# Add support for software i2c on gpio pins

# DPI Video Setup

hdmi_timings=854 0 14 4 12 480 0 2 3 9 0 0 0 60 0 32000000 3

Add this to rc.local – make sure you confirm that the right bus is chosen for the value after -y

pi@raspberrypi:~ $ sudo nano /etc/rc.local

sudo i2cset -y 3 0x1b 0x0c 0x00 0x00 0x00 0x13 i
sudo i2cset -y 3 0x1b 0x0b 0x00 0x00 0x00 0x00 i

exit 0

Lastly, here’s the wiring information.


The wiring is not difficult, but there are quite a lot of connections to make (27 to be exact). It is important to take your time and double check every connection before powering on the Raspberry Pi.

Below, are the pins and their numbering on the EVM (source):

Here’s how they map to the Raspberry Pi’s GPIO:

I’ve added P2_6 (5V) via GPIO pin 2 to power the EVM from the Pi or vice versa. A bridge is then required on the EVM from P2_6 to J3 using the M-F jumper wire. The EVM’s 5V/3A power supply is plenty to power both devices.

Zombie projects

I post many of my projects on public sites for two reasons: (a) they *might* be useful to other people and (b) they *will* get lost if I store them on my home computer. It surprises me when I have a project that has been around for a while and then, seemingly out of the blue, there’s some activity. That is the case with my goiolink package that interfaces Vernier’s Go!Link adapter (and compatible sensors) with Mathematica running on a Raspberry Pi. (Clearly, something that many, many people are doing…)

So I was reasonably surprised that within the span of a few weeks earlier this semester, I received several communications about my code. There is clearly some small interest in reproducing my setup but folks are having problems following the directions. I have little experience in distributing software, and because the Vernier/Mathematica/RPi crowd is a fairly small one, I have access to very few beta testers. If there’s any hope of others using my software, it looks like I’ll need to streamline the installation. So here it goes.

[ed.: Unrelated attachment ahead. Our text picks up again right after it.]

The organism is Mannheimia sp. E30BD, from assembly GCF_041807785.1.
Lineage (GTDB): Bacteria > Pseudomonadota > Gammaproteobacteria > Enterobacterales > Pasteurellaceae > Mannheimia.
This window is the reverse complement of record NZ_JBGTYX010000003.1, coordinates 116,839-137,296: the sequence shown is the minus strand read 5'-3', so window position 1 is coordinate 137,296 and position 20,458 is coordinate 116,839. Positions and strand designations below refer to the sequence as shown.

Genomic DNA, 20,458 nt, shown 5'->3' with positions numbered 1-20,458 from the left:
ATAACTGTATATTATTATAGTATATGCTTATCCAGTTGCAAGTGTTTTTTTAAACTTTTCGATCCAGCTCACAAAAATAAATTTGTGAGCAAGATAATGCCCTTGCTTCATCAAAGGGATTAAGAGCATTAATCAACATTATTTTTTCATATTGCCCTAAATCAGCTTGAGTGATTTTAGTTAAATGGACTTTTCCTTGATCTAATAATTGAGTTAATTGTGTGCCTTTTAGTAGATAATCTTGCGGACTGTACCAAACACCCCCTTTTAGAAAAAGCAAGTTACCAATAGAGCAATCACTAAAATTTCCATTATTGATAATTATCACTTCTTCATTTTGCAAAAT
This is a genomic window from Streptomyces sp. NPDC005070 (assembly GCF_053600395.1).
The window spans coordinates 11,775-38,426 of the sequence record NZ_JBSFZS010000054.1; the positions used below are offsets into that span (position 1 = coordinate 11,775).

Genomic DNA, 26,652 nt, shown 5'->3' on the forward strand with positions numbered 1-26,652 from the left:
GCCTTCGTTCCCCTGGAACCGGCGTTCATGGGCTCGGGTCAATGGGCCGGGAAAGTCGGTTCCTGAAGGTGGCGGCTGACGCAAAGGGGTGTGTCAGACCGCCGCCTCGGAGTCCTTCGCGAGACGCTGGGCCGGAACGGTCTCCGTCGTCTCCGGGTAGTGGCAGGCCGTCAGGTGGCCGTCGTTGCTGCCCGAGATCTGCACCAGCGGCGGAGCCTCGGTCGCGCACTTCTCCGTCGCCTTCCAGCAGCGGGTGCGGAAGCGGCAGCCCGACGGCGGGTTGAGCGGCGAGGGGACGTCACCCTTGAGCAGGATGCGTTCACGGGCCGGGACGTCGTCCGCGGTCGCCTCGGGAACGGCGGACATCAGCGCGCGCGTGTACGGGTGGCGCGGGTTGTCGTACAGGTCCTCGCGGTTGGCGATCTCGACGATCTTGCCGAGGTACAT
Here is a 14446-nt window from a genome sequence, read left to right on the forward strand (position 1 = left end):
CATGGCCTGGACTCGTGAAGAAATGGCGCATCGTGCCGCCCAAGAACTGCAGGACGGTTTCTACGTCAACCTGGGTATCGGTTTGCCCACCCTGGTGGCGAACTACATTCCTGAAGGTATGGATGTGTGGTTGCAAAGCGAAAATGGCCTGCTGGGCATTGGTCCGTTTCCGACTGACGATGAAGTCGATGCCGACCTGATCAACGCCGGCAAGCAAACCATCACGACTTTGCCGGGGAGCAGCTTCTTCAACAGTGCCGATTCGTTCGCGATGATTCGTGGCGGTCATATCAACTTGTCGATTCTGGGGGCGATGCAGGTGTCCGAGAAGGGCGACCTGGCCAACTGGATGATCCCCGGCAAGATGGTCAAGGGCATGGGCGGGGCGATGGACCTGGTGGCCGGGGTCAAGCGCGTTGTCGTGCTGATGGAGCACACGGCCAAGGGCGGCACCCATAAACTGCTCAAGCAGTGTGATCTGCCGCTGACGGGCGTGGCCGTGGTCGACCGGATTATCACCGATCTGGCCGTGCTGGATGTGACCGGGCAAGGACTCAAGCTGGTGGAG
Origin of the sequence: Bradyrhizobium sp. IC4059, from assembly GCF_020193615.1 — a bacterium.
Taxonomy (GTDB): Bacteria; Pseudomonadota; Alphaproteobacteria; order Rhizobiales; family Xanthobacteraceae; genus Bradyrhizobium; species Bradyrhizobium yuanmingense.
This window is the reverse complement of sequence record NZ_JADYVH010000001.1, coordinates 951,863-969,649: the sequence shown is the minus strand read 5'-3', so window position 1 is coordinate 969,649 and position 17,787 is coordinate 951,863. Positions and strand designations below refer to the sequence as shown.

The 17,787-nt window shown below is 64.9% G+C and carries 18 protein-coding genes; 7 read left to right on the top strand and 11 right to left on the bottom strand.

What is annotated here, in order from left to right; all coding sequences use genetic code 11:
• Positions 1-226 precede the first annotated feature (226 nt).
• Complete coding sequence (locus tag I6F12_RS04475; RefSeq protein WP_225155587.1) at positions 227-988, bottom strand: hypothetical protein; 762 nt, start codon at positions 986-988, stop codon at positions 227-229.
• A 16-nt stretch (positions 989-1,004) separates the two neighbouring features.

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The Pi Projector

In a week, I return to teaching classes, and my course is going to meet face to face. The pandemic has kept me indoors more or less since the week before Thanksgiving, so I am itching to see students. That said, I’m aware that the virus is not at all contained, and there’s little chance for me to get the vaccine in the near future. [Yes, as a faculty member, I’m allowed to get the vaccine, and I can get it … sometime in April … when classes will be essentially over.

Thanks, government.

Enough of my soap box. I wanted a way to interact with students during office hours, but was worried if we were trying to show work on a computer screen or piece of paper (and thus breaking social-distancing guidelines). I decided solve this problem as I normally do lately – with the help of a Raspberry Pi.

Enter – the Pi Projector.

The Pi Projector, complete with CNC case and a cooling fan!